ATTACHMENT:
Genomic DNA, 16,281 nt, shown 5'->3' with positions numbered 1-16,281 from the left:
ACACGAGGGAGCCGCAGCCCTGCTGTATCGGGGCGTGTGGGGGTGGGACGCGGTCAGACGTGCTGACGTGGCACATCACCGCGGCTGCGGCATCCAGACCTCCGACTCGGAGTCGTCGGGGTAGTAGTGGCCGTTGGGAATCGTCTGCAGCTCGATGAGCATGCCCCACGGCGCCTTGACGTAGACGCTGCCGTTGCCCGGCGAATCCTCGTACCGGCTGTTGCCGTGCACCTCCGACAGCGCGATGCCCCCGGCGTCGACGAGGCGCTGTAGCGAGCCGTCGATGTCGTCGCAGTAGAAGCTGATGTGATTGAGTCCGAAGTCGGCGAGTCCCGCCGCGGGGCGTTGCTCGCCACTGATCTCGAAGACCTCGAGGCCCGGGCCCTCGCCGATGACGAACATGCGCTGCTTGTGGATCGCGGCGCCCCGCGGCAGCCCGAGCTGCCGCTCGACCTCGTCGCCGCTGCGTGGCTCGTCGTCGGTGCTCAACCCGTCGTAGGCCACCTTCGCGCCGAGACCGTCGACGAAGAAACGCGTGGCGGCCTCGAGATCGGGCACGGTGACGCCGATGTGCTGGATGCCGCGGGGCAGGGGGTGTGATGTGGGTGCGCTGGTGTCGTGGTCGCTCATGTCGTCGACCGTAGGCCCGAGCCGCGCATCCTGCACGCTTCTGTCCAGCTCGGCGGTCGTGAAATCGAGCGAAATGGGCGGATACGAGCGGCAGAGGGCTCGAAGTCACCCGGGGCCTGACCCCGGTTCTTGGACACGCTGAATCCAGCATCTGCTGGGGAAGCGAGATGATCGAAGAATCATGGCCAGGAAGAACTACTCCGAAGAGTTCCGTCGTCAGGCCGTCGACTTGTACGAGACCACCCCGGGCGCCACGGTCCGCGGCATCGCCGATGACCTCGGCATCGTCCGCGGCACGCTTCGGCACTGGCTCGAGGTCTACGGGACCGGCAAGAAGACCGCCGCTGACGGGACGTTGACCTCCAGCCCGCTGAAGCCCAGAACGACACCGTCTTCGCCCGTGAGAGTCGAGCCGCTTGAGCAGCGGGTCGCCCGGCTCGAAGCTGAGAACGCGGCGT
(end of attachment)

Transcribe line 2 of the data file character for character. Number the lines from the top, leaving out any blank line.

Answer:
ACACGAGGGAGCCGCAGCCCTGCTGTATCGGGGCGTGTGGGGGTGGGACGCGGTCAGACGTGCTGACGTGGCACATCACCGCGGCTGCGGCATCCAGACCTCCGACTCGGAGTCGTCGGGGTAGTAGTGGCCGTTGGGAATCGTCTGCAGCTCGATGAGCATGCCCCACGGCGCCTTGACGTAGACGCTGCCGTTGCCCGGCGAATCCTCGTACCGGCTGTTGCCGTGCACCTCCGACAGCGCGATGCCCCCGGCGTCGACGAGGCGCTGTAGCGAGCCGTCGATGTCGTCGCAGTAGAAGCTGATGTGATTGAGTCCGAAGTCGGCGAGTCCCGCCGCGGGGCGTTGCTCGCCACTGATCTCGAAGACCTCGAGGCCCGGGCCCTCGCCGATGACGAACATGCGCTGCTTGTGGATCGCGGCGCCCCGCGGCAGCCCGAGCTGCCGCTCGACCTCGTCGCCGCTGCGTGGCTCGTCGTCGGTGCTCAACCCGTCGTAGGCCACCTTCGCGCCGAGACCGTCGACGAAGAAACGCGTGGCGGCCTCGAGATCGGGCACGGTGACGCCGATGTGCTGGATGCCGCGGGGCAGGGGGTGTGATGTGGGTGCGCTGGTGTCGTGGTCGCTCATGTCGTCGACCGTAGGCCCGAGCCGCGCATCCTGCACGCTTCTGTCCAGCTCGGCGGTCGTGAAATCGAGCGAAATGGGCGGATACGAGCGGCAGAGGGCTCGAAGTCACCCGGGGCCTGACCCCGGTTCTTGGACACGCTGAATCCAGCATCTGCTGGGGAAGCGAGATGATCGAAGAATCATGGCCAGGAAGAACTACTCCGAAGAGTTCCGTCGTCAGGCCGTCGACTTGTACGAGACCACCCCGGGCGCCACGGTCCGCGGCATCGCCGATGACCTCGGCATCGTCCGCGGCACGCTTCGGCACTGGCTCGAGGTCTACGGGACCGGCAAGAAGACCGCCGCTGACGGGACGTTGACCTCCAGCCCGCTGAAGCCCAGAACGACACCGTCTTCGCCCGTGAGAGTCGAGCCGCTTGAGCAGCGGGTCGCCCGGCTCGAAGCTGAGAACGCGGCGT